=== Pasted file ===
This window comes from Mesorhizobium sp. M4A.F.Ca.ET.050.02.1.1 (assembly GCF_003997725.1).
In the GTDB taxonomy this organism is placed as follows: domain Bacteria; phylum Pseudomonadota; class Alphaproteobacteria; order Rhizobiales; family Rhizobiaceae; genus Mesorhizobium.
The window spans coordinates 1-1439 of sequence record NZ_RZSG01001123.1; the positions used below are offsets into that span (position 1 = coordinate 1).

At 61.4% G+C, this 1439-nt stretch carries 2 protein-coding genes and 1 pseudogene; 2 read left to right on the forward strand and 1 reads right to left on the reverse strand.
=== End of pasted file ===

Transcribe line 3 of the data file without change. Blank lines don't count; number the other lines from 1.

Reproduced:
The window spans coordinates 1-1439 of sequence record NZ_RZSG01001123.1; the positions used below are offsets into that span (position 1 = coordinate 1).